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Letters From the Editor

Zero to Sixty Thousand

How many moves can a dancer pack in one phrase? Then repeat, change, jostle, repeat? Flipper-y hand movements and shake-waddle-waddle? All set to live Schumann (Schumann! I adulate!) in silly costumes, followed by Vivaldi, with hula-girl waving thrown in? Warning: This is a rave. I've never seen the Mark Morris Dance Group before, then my wife scores great gala-night seats for the beginning of BAM's "Month of Mark" to celebrate the company's 25th anniversary. Excerpting an email to a friend just before I leave my apartment: "Putting the suit on for Mark Morris, hope it's good." And was it good--it was good, it was terrific, it was very completely moving and I was shaken. Measuring the speed of fandom, I've gone from zero to 60,000 in one evening. What other companies in the peerdom (besides the all-wonderful Ailey) showcase dancers so eclectic? One was the shape of a small bear. Another had pooch. But in grace and attention to the live music (live music! I'm ruined; thanks to Mark, jerk, contemporary dance to canned Nature Company CDs will never be the same) and for matching instinct to Morris's brainy patterns, the dancers were remarkable, unified, breathtaking--any word to convey the opposite of dry, stiff, pompous. (OK, one or two in the pack weren't enormously good, but how's that different from any other company?) So, a rave. See them. And then see about some free drinks; the nice thing about connections is you get to attend the after-party. I spotted Isaac Mizrahi, then I felt weird about recognizing him without knowing what he does exactly. Not a short man, Mizrahi, nor casual about his hair. And when Annie Leibowitz wants a drink, she doesn't screw around--the crowd around the bar was eight people deep, but Leibowitz charged in, shouldering them aside, never apologizing. That's the way to do it, though rumor has it she's bizonkers.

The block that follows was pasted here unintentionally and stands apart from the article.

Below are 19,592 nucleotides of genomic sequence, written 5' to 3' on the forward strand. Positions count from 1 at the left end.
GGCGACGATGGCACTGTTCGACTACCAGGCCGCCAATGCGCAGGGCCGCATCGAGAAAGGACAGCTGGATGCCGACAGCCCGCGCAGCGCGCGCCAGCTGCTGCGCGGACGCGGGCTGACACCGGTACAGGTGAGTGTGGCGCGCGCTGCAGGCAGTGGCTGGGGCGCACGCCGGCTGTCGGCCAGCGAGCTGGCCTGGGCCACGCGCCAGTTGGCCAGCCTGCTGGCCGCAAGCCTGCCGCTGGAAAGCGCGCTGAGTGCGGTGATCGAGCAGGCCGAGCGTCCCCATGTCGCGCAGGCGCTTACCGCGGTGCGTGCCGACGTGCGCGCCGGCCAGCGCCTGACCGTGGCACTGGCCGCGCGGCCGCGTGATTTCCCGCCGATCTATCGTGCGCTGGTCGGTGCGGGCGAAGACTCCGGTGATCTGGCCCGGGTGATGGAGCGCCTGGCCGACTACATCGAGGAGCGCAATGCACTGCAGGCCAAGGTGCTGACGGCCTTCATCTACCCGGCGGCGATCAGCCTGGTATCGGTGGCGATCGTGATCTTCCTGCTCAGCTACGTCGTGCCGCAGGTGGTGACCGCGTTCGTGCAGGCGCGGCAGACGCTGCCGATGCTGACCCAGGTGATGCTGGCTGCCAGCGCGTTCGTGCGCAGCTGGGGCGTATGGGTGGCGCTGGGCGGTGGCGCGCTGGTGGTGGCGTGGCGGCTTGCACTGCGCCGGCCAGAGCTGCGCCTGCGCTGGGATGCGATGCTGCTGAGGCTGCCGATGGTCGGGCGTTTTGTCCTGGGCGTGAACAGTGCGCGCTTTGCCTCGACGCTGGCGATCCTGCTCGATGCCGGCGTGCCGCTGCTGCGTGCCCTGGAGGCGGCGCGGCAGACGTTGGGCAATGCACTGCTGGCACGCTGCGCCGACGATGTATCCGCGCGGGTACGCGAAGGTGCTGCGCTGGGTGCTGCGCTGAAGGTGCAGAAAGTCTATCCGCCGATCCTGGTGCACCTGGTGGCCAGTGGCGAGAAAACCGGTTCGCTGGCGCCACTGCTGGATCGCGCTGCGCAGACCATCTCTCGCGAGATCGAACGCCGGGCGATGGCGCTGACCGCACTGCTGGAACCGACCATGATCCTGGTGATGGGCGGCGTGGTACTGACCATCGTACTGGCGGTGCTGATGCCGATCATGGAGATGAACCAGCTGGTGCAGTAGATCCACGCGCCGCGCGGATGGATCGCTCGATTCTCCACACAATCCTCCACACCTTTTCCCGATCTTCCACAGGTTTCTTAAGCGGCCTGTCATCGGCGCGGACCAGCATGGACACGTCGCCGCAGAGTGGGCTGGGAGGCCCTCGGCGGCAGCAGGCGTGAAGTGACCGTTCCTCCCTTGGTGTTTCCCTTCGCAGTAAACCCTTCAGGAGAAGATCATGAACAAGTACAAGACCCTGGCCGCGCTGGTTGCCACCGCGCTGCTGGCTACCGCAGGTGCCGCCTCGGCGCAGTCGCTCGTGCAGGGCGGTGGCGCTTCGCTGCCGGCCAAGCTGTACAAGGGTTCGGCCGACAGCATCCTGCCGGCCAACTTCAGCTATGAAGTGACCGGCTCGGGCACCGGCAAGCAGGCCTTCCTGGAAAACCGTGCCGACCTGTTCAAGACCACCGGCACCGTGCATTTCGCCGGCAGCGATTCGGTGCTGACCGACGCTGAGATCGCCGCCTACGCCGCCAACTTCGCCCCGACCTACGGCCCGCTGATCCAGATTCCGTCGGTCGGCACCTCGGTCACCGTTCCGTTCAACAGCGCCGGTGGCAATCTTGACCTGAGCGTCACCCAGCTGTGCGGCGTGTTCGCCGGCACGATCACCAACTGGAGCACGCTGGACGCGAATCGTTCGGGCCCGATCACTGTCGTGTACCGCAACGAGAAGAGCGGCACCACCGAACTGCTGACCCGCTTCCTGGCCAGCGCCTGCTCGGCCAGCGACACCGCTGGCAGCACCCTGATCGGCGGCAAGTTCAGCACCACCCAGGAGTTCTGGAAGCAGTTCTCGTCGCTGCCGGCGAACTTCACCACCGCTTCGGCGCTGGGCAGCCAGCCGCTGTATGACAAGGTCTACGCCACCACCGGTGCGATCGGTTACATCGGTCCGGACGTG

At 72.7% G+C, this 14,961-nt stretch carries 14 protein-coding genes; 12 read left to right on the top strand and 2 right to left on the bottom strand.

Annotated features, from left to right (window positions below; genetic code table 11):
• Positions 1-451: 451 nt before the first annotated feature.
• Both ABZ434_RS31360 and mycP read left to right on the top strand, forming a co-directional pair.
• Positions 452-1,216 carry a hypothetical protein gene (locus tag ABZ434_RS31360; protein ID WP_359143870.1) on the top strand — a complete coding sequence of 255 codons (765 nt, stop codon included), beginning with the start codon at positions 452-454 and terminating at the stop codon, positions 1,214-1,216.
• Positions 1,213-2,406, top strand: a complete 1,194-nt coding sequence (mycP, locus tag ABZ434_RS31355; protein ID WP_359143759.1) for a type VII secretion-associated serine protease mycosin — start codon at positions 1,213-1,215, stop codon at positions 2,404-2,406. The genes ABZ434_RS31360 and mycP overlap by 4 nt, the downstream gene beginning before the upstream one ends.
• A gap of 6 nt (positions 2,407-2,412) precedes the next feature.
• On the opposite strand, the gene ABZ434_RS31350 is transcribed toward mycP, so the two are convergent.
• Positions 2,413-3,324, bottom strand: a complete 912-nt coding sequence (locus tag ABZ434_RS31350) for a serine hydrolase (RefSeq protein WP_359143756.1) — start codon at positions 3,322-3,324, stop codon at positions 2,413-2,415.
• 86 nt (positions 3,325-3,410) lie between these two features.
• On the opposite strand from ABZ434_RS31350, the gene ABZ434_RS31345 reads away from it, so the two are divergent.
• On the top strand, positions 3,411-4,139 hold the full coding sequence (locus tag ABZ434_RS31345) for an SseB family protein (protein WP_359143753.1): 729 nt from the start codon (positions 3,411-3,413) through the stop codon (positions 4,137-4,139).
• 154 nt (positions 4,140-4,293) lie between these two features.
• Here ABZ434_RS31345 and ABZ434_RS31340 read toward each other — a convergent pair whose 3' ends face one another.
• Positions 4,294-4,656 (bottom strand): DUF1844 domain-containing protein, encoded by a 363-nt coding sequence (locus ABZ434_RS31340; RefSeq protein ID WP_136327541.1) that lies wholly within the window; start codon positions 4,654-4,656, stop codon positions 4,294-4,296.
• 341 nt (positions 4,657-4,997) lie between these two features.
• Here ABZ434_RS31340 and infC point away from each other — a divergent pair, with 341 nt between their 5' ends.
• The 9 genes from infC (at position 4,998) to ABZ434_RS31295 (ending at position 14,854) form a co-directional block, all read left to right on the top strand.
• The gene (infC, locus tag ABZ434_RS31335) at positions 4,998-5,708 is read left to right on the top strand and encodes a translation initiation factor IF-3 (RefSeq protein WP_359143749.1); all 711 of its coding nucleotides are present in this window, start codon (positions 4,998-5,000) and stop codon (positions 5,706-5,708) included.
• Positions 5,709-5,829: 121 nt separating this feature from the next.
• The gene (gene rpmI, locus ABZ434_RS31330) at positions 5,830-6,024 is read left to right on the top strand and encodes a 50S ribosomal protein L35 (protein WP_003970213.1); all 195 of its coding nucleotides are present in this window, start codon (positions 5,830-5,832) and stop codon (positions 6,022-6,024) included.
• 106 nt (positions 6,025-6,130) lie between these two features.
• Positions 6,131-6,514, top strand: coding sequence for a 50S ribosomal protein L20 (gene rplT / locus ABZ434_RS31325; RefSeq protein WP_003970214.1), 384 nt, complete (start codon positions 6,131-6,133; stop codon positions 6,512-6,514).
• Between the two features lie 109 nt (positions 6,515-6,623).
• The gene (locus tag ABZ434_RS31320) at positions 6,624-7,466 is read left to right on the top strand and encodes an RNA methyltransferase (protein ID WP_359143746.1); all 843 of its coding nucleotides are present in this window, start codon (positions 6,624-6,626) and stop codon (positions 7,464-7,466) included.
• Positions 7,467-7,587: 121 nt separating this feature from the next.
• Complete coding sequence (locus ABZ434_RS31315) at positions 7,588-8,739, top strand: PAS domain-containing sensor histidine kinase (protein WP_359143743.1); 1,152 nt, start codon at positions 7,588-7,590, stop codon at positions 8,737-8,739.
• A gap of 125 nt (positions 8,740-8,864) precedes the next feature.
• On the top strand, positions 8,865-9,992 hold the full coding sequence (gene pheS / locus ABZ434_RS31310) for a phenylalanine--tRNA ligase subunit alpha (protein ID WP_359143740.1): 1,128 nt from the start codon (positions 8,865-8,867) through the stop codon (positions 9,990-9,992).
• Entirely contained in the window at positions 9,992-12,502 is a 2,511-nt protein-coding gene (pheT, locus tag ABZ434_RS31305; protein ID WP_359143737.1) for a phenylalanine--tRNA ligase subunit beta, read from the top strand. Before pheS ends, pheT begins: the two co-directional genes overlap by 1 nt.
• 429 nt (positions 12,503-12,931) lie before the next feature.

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Rosecrans Baldwin co-founded TMN with publisher Andrew Womack in 1999. He is the author of three books, including his latest novel The Last Kid Left (NPR’s Best Books of the Year). His nonfiction appears in a variety of magazines, mostly GQ. More information can be found at rosecransbaldwin.com. More by Rosecrans Baldwin

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